Editor’s Note: This article is part of Joanna Makris’s Behind the Wall series, where she provides retail investors with the insider scoop on the hottest technologies and trends from today’s business leaders, industry experts and money managers.
Neha was formerly Head of Energy Strategy at Google, a division of Alphabet (NASDAQ:GOOG, NASDAQ:GOOGL). As Google’s first hire focused on data center energy, Neha built and led the team developing electric infrastructure and electricity procurement for its global fleet, which covers dozens of sites over four continents.
She was instrumental in helping Google become 100% renewable and the largest corporate renewable energy buyer in the world. (Although Amazon (NASDAQ:AMZN) eclipsed that achievement in June). She left the tech giant to become CEO of TeraWatt Infrastructure, an exciting company in the electric vehicle (EV) charging space.
Neha and I talked about the real reason behind Amazon’s decision to go electric, what will happen to the grid when it does and how the “negawatt” may be the world’s cheapest renewable alternative.
The Economics of Fleet Electrification
Before diving into our discussion, let’s take a quick look at the space and how TeraWatt fits into it. Electric vehicle charging networks have been making headlines lately, bolstered by the Biden administration’s $1.2 trillion infrastructure plan.
In addition to my perennial favorite, Tesla (NASDAQ:TSLA), a growing list of startups, mostly special-purpose acquisition company IPOs, have focused on building out passenger EV charging networks. These include Chargepoint (NYSE:CHPT), Blink Charging (NASDAQ:BLNK) and EVgo (NASDAQ:EVGO), among others. None of these companies are anywhere close to profitability; yet all of them trade at incomprehensible valuations.
TeraWatt’s mission is different from this cadre of passenger EV charging networks. The company is purpose-built to focus on large-scale electric vehicle charging infrastructure for fleets of medium and heavy duty vehicles.
Commercial fleets may sound less sexy, but if you look closer, you’ll see there’s a smart business case behind TeraWatt’s focus. Medium and heavy duty class vehicles are expected to electrify faster than passenger vehicles. The reason is simple: There’s a much lower per-mile cost, or TCO (Total Cost of Ownership) for medium and heavy-duty fleets going electric.
So when operators make the decision to electrify a fleet, they have a bottom line business incentive to make this transition as quickly as possible. Ultimately, the motivation behind some of the biggest logistics companies in the world — Amazon, Fedex (NYSE:FDX) and UPS (NYSE:UPS) — to electrify their supply chains boils down to compelling economics.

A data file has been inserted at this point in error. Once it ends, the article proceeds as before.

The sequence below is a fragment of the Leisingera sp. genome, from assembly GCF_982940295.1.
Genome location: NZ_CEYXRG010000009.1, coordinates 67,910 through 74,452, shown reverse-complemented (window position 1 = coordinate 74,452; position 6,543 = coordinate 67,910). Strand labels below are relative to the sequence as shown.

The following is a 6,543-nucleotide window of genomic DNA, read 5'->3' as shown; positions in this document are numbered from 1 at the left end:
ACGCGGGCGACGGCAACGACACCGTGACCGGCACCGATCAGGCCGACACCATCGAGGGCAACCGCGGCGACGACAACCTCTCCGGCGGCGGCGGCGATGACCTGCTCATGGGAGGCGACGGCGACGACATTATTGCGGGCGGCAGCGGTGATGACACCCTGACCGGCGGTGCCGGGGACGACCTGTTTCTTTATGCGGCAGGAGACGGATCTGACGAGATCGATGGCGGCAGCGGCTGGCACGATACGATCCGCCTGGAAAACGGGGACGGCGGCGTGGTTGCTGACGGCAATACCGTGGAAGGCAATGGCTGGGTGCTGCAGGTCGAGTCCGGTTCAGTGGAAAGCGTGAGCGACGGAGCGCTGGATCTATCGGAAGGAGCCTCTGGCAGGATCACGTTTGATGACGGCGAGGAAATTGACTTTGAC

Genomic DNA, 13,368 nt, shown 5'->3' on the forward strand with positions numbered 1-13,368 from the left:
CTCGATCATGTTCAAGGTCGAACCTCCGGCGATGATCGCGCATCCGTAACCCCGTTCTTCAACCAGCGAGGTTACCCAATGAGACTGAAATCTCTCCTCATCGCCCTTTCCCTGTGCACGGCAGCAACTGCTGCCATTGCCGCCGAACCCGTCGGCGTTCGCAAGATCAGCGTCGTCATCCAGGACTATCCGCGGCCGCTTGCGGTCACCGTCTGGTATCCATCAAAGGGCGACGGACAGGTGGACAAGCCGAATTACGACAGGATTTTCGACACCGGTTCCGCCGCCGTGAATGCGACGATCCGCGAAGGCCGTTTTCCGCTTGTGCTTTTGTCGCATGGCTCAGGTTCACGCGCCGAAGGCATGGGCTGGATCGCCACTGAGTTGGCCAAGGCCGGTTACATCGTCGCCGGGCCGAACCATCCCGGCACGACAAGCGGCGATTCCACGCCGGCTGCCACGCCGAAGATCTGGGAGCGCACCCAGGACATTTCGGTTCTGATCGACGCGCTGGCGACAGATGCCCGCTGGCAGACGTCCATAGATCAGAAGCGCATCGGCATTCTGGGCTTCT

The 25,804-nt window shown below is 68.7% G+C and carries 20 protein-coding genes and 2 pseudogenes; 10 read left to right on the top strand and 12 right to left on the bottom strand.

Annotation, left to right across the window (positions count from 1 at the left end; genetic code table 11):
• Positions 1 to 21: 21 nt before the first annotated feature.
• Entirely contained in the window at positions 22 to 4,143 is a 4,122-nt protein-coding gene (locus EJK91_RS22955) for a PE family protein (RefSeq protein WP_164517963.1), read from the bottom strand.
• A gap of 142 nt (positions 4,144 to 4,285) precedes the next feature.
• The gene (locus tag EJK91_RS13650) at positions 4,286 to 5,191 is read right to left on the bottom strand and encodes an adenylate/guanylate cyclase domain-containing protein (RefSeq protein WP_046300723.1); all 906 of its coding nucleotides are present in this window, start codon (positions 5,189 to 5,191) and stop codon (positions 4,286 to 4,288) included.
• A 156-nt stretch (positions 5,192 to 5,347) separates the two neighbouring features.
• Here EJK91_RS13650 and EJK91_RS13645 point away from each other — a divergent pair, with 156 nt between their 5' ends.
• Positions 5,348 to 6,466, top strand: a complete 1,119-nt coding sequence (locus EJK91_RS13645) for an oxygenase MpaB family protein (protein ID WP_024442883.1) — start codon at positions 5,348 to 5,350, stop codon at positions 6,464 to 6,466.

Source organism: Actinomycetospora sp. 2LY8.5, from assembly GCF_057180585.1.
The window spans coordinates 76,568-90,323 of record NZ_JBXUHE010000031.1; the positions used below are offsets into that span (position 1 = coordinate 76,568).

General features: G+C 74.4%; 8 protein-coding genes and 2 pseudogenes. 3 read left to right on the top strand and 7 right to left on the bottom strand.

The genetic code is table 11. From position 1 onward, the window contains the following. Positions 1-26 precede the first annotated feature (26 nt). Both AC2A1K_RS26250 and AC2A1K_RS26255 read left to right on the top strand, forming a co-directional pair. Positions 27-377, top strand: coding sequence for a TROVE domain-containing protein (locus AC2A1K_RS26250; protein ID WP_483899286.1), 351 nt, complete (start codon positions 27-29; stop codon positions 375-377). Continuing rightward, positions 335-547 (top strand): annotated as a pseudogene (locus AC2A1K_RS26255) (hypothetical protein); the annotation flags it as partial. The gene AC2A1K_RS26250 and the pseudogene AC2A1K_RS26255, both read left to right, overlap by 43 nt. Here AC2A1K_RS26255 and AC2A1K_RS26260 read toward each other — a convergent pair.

A Quick Look at TeraWatt Infrastructure
For the chart geeks among us, this electrification trajectory for commercial fleets looks like an S-curve, and differs from the more linear electrification trajectory for passenger EVs.
The exciting thing about the S-curve for fleet electrification is that it moves fast. But it also creates a huge problem. Simply put, when you plug a bunch of very big batteries in at the same place at the same time to recharge, they consume as much energy as a skyscraper (or large data center).
The existing electricity grid wasn’t designed for the massive scale that’s required for an entire logistic facility or a fleet of vehicles charging all at once. That means we’re going to need new electricity projects everywhere we have a fleet of electric vehicles. And we’re going to need them fast.
That’s where TeraWatt Infrastructure comes in. The company, founded in 2018, leverages extensive experience in renewable energy project development and real estate. TeraWatt started out by buying real estate properties along key highway corridors and logistics locations (it’s now in 18 states). But unlike the passenger EV charging networks, TeraWatt has also evolved into a partnership role with its fleet operator customers.
Whereas many of the company’s EV charging peers are using company equity dollars to build out their infrastructure, TeraWatt has a dedicated pool of capital to invest in large scale projects. The company provides asset financing to fleet operators and the companies that sell to them.
Let’s dive into the interview to find out more.
You spent a lot of time previously at Pacific Gas and Electric for a number of years, and more recently on renewable energy at Google. Talk to us a little bit about how TeraWatt builds on and continues that work.
Neha Palmer, CEO of TeraWatt Infrastructure: For the last decade, when I was at Google, we kind of had two main goals. As a large electricity user, we really wanted the grid to be cleaner. So we wanted more green power on the grid. And we were doing that by directing our own energy procurement by buying as much green energy as possible. So, we were the first company to hit 100% renewable. But what was really heartening was all of the other companies that eventually joined us. And it’s pretty much par for the course that a company has a corporate commitment to buy clean energy, but all the other stakeholders, utilities, regulators all moved along. And what you see now is that the grid is on its way … It certainly has a way to go to being 100% decarbonized and clean.
And so I see the next wave of opportunity with transportation. And so at TeraWatt, we are riding that second wave of decarbonisation. Right now, in the U.S., emissions from transportation are the largest sector of emissions. So if we want to attack the problem of decarbonisation, this is really a great place to go. So Terawatt was purpose built to focus on fleets, where we see a huge opportunity, as that adoption of electric vehicles and that cohort is happening really fast.